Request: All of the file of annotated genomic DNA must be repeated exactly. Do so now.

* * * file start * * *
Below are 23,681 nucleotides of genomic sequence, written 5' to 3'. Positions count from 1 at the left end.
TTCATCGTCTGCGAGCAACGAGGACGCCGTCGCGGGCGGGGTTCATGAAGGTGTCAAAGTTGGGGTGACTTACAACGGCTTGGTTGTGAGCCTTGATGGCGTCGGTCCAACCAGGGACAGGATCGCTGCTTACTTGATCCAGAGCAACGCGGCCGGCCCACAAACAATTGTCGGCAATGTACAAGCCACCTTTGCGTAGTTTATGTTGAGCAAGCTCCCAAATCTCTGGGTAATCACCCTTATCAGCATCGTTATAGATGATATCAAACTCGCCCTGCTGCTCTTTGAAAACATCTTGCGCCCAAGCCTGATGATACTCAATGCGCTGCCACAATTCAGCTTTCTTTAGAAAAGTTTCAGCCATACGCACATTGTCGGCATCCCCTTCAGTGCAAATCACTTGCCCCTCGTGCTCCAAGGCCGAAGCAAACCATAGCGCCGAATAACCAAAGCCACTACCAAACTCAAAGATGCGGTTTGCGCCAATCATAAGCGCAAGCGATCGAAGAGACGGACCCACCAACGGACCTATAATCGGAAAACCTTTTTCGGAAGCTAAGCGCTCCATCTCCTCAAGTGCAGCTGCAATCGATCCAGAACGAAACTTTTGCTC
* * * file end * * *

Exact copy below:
Below are 23,681 nucleotides of genomic sequence, written 5' to 3'. Positions count from 1 at the left end.
TTCATCGTCTGCGAGCAACGAGGACGCCGTCGCGGGCGGGGTTCATGAAGGTGTCAAAGTTGGGGTGACTTACAACGGCTTGGTTGTGAGCCTTGATGGCGTCGGTCCAACCAGGGACAGGATCGCTGCTTACTTGATCCAGAGCAACGCGGCCGGCCCACAAACAATTGTCGGCAATGTACAAGCCACCTTTGCGTAGTTTATGTTGAGCAAGCTCCCAAATCTCTGGGTAATCACCCTTATCAGCATCGTTATAGATGATATCAAACTCGCCCTGCTGCTCTTTGAAAACATCTTGCGCCCAAGCCTGATGATACTCAATGCGCTGCCACAATTCAGCTTTCTTTAGAAAAGTTTCAGCCATACGCACATTGTCGGCATCCCCTTCAGTGCAAATCACTTGCCCCTCGTGCTCCAAGGCCGAAGCAAACCATAGCGCCGAATAACCAAAGCCACTACCAAACTCAAAGATGCGGTTTGCGCCAATCATAAGCGCAAGCGATCGAAGAGACGGACCCACCAACGGACCTATAATCGGAAAACCTTTTTCGGAAGCTAAGCGCTCCATCTCCTCAAGTGCAGCTGCAATCGATCCAGAACGAAACTTTTGCTC